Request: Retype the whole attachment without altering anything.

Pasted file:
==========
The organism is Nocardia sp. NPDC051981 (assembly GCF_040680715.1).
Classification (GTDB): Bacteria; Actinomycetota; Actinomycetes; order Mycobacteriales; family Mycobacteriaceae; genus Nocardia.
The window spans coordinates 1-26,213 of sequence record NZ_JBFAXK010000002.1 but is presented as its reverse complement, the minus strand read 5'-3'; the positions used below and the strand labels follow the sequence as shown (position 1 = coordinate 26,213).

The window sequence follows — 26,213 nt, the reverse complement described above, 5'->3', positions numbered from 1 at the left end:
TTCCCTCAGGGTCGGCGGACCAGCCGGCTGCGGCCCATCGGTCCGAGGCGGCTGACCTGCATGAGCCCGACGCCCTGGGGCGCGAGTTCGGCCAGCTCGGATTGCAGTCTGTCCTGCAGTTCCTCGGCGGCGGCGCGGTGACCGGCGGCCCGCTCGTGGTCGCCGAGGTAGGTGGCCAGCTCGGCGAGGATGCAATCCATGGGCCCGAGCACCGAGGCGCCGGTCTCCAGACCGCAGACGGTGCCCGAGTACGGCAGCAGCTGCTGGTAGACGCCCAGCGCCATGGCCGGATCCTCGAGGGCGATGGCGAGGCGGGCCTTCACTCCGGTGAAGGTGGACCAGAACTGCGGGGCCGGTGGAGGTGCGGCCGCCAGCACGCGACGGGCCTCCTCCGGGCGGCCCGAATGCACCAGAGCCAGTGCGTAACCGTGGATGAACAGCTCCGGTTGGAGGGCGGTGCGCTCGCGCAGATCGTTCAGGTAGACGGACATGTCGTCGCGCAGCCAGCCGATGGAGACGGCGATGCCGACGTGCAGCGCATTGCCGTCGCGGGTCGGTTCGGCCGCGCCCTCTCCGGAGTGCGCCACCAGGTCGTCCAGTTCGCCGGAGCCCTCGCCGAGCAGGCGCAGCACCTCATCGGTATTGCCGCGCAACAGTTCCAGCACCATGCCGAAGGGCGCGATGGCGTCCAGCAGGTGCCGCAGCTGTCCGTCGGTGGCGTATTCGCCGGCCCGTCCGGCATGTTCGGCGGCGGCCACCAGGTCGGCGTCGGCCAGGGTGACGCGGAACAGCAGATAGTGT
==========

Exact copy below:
The organism is Nocardia sp. NPDC051981 (assembly GCF_040680715.1).
Classification (GTDB): Bacteria; Actinomycetota; Actinomycetes; order Mycobacteriales; family Mycobacteriaceae; genus Nocardia.
The window spans coordinates 1-26,213 of sequence record NZ_JBFAXK010000002.1 but is presented as its reverse complement, the minus strand read 5'-3'; the positions used below and the strand labels follow the sequence as shown (position 1 = coordinate 26,213).

The window sequence follows — 26,213 nt, the reverse complement described above, 5'->3', positions numbered from 1 at the left end:
TTCCCTCAGGGTCGGCGGACCAGCCGGCTGCGGCCCATCGGTCCGAGGCGGCTGACCTGCATGAGCCCGACGCCCTGGGGCGCGAGTTCGGCCAGCTCGGATTGCAGTCTGTCCTGCAGTTCCTCGGCGGCGGCGCGGTGACCGGCGGCCCGCTCGTGGTCGCCGAGGTAGGTGGCCAGCTCGGCGAGGATGCAATCCATGGGCCCGAGCACCGAGGCGCCGGTCTCCAGACCGCAGACGGTGCCCGAGTACGGCAGCAGCTGCTGGTAGACGCCCAGCGCCATGGCCGGATCCTCGAGGGCGATGGCGAGGCGGGCCTTCACTCCGGTGAAGGTGGACCAGAACTGCGGGGCCGGTGGAGGTGCGGCCGCCAGCACGCGACGGGCCTCCTCCGGGCGGCCCGAATGCACCAGAGCCAGTGCGTAACCGTGGATGAACAGCTCCGGTTGGAGGGCGGTGCGCTCGCGCAGATCGTTCAGGTAGACGGACATGTCGTCGCGCAGCCAGCCGATGGAGACGGCGATGCCGACGTGCAGCGCATTGCCGTCGCGGGTCGGTTCGGCCGCGCCCTCTCCGGAGTGCGCCACCAGGTCGTCCAGTTCGCCGGAGCCCTCGCCGAGCAGGCGCAGCACCTCATCGGTATTGCCGCGCAACAGTTCCAGCACCATGCCGAAGGGCGCGATGGCGTCCAGCAGGTGCCGCAGCTGTCCGTCGGTGGCGTATTCGCCGGCCCGTCCGGCATGTTCGGCGGCGGCCACCAGGTCGGCGTCGGCCAGGGTGACGCGGAACAGCAGATAGTGT